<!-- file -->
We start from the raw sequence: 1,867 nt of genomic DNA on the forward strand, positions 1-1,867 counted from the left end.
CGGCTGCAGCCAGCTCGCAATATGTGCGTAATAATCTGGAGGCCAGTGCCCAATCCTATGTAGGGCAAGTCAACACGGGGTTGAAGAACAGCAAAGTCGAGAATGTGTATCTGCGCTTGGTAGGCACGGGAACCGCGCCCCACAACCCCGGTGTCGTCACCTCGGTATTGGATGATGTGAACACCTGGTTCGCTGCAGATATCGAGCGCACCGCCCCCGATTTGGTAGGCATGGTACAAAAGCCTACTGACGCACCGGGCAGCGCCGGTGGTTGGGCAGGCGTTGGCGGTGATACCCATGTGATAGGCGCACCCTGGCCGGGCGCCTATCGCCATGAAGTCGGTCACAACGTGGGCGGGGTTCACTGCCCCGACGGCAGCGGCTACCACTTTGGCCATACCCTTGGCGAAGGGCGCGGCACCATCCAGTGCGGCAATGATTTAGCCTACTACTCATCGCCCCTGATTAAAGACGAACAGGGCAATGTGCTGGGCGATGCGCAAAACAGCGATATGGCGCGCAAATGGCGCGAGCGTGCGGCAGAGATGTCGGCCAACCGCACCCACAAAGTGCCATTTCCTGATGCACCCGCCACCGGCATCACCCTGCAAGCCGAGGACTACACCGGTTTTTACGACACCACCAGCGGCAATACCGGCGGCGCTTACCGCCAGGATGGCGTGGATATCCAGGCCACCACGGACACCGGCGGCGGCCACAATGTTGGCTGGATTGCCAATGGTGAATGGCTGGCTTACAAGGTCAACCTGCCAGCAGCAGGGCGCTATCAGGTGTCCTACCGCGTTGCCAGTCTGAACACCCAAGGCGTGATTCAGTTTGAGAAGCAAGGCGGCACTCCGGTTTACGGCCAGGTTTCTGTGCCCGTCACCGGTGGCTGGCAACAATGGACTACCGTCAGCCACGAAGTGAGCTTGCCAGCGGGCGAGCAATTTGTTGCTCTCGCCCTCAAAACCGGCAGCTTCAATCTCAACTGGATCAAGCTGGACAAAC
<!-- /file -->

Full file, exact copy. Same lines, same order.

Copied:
We start from the raw sequence: 1,867 nt of genomic DNA on the forward strand, positions 1-1,867 counted from the left end.
CGGCTGCAGCCAGCTCGCAATATGTGCGTAATAATCTGGAGGCCAGTGCCCAATCCTATGTAGGGCAAGTCAACACGGGGTTGAAGAACAGCAAAGTCGAGAATGTGTATCTGCGCTTGGTAGGCACGGGAACCGCGCCCCACAACCCCGGTGTCGTCACCTCGGTATTGGATGATGTGAACACCTGGTTCGCTGCAGATATCGAGCGCACCGCCCCCGATTTGGTAGGCATGGTACAAAAGCCTACTGACGCACCGGGCAGCGCCGGTGGTTGGGCAGGCGTTGGCGGTGATACCCATGTGATAGGCGCACCCTGGCCGGGCGCCTATCGCCATGAAGTCGGTCACAACGTGGGCGGGGTTCACTGCCCCGACGGCAGCGGCTACCACTTTGGCCATACCCTTGGCGAAGGGCGCGGCACCATCCAGTGCGGCAATGATTTAGCCTACTACTCATCGCCCCTGATTAAAGACGAACAGGGCAATGTGCTGGGCGATGCGCAAAACAGCGATATGGCGCGCAAATGGCGCGAGCGTGCGGCAGAGATGTCGGCCAACCGCACCCACAAAGTGCCATTTCCTGATGCACCCGCCACCGGCATCACCCTGCAAGCCGAGGACTACACCGGTTTTTACGACACCACCAGCGGCAATACCGGCGGCGCTTACCGCCAGGATGGCGTGGATATCCAGGCCACCACGGACACCGGCGGCGGCCACAATGTTGGCTGGATTGCCAATGGTGAATGGCTGGCTTACAAGGTCAACCTGCCAGCAGCAGGGCGCTATCAGGTGTCCTACCGCGTTGCCAGTCTGAACACCCAAGGCGTGATTCAGTTTGAGAAGCAAGGCGGCACTCCGGTTTACGGCCAGGTTTCTGTGCCCGTCACCGGTGGCTGGCAACAATGGACTACCGTCAGCCACGAAGTGAGCTTGCCAGCGGGCGAGCAATTTGTTGCTCTCGCCCTCAAAACCGGCAGCTTCAATCTCAACTGGATCAAGCTGGACAAAC